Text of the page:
-Ergonomic chairs are built to support the body, promote good posture, and prevent discomfort.
- Provide spine support and a natural position for your joints.
- Align shoulders, spine, and hips.
- Adjustability: Ergonomic chairs are highly adjustable, meaning they can adjust to suit any body type and provide support. Ergonomic chairs are made for everyone.
- Boosted productivity: When uncomfortable at work, it’s difficult to focus on the work and instead end up distracted by the discomfort. Being comfortable at means you’re more likely to have higher concentration and produce better quality work.
Seat width and depth adjustment
-Adjusting the depth of your chair will determine how much support your thighs receive. To check the depth of your seat, sit as far back as possible in your chair. The space you need between the chair and the back of your knees is roughly three fingers wide. An ergonomic chair will have a seat slider so that you can achieve this easily. Ergonomic chairs are often built to order and your DSE assessor might suggest a different sized seat pad width so that you can sit comfortably. In the same vein, your assessor might specify additions like a coccyx cut out or memory foam seat to reduce pressure on the base of the spine.
Seat height adjustment
An ergonomic chair will have a gas lift so that you can adjust the height you are sitting at. The right height means that your forearms are in-line with your desk; if your feet do not remain flat on the floor in this position then you will need a footrest.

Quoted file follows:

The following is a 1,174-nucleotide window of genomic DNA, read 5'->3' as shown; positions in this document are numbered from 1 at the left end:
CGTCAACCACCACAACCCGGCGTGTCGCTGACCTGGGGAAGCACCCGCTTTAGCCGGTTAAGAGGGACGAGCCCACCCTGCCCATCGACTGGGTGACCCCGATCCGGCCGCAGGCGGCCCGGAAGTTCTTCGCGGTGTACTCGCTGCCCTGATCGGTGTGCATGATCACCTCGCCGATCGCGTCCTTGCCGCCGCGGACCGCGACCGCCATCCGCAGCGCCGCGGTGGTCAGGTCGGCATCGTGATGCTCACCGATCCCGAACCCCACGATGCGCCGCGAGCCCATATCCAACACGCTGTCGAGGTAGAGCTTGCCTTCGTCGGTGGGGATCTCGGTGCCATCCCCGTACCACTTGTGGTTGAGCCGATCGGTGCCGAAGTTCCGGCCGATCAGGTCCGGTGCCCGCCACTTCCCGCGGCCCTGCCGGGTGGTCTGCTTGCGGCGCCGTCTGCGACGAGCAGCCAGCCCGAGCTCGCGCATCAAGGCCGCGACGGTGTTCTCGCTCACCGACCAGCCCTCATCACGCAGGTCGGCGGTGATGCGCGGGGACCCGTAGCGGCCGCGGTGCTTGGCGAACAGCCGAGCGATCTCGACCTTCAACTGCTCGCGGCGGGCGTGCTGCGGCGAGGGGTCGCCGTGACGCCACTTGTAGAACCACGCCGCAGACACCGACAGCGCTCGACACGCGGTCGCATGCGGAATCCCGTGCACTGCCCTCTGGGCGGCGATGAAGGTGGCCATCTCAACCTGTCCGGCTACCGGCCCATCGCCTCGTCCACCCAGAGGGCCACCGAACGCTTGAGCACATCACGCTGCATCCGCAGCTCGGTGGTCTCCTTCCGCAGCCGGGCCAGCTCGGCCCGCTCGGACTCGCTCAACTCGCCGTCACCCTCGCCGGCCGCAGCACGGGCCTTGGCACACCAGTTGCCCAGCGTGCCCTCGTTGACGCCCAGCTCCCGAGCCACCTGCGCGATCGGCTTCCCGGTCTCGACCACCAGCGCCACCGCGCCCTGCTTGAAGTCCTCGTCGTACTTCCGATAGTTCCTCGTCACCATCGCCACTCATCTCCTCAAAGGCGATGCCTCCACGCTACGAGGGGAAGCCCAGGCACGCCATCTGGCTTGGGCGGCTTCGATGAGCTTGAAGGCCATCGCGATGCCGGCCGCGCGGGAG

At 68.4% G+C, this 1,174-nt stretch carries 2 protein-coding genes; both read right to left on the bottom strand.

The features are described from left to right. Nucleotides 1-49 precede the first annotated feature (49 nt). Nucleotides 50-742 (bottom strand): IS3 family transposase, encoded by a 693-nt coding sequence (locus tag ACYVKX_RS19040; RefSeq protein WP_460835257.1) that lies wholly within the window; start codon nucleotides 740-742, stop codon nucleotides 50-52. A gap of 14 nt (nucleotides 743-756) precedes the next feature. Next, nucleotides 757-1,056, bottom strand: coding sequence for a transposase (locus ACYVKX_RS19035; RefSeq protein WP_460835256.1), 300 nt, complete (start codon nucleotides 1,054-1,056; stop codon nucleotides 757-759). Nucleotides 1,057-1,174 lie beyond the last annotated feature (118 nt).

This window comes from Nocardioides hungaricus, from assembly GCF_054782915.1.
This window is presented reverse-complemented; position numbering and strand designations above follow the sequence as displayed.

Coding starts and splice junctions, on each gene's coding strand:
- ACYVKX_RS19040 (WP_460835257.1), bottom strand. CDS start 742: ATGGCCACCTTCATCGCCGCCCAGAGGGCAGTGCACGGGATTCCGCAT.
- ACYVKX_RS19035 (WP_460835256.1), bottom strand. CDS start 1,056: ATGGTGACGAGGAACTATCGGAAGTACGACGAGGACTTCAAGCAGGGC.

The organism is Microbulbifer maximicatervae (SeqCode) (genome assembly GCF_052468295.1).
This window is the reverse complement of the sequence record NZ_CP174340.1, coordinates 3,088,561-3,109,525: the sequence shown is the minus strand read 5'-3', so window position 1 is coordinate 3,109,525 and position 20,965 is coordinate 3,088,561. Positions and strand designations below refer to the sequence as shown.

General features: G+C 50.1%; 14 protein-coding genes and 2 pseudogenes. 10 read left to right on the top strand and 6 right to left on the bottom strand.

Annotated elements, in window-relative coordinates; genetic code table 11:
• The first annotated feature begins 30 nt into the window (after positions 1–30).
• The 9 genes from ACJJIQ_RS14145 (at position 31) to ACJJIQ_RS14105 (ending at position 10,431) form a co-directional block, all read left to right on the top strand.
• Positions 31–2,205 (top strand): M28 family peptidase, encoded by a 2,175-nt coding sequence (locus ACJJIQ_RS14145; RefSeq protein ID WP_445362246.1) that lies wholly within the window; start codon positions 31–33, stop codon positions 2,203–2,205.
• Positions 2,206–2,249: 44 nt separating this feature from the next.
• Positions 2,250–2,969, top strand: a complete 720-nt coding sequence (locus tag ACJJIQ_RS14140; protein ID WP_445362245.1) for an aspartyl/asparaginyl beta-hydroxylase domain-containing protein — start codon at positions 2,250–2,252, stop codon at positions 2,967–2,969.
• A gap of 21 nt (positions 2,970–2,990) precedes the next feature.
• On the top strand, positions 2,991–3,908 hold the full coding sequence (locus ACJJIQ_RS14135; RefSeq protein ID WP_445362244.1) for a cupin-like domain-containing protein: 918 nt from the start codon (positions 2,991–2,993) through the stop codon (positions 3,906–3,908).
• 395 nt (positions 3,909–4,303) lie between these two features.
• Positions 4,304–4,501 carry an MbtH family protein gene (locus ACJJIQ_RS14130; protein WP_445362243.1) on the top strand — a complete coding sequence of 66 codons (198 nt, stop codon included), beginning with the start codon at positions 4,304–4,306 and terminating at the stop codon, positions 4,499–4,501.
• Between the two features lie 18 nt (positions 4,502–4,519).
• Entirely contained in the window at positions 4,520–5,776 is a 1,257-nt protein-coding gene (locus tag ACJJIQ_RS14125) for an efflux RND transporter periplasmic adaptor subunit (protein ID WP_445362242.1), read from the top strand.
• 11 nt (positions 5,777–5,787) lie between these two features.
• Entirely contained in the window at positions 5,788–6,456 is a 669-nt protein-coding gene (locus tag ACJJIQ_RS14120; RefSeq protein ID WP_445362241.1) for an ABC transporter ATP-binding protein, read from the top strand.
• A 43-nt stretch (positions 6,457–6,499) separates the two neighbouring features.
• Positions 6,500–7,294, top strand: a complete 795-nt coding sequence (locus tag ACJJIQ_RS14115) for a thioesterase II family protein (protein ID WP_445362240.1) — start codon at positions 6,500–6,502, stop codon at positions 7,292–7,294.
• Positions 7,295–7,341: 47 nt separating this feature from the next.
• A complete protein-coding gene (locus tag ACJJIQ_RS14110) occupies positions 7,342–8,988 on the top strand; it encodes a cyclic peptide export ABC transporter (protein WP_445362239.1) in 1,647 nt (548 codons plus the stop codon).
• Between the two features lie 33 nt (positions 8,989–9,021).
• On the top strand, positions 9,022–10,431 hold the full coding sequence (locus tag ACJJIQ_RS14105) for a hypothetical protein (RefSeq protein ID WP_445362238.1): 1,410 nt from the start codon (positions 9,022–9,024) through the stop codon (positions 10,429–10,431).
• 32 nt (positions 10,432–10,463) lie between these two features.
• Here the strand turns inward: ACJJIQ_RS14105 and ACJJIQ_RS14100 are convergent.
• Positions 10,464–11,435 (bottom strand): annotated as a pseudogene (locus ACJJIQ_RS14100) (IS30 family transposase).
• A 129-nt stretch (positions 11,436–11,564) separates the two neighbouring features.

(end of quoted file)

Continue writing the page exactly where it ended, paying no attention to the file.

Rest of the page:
If you are in an office of 5 or more screen users, DSE regulations state that office chairs must have a five-star base. Usually made in high-grade plastic or polished aluminum, these prevent the chair from tipping and keep your feet safely on the ground when you adjust your posture. The castors on the base will vary based on your job specification and environment: If your office has carpet, soft floor castors will compensate for this and if you are on a tall lab stool you will most likely have a chair with break loaded castors to stop the chair from slipping away from you.
The back support of an ergonomic chair is height adjustable so that it can offer maximum support to the lumbar region of the spine. The shape and fabric can vary based on the ergonomic principle that it is trying to achieve but all offer a good level of support to match the contours of the spine. If the chair has a mechanism built in such as a tilt mechanism, this also means your spine remains supported whilst you move throughout the day.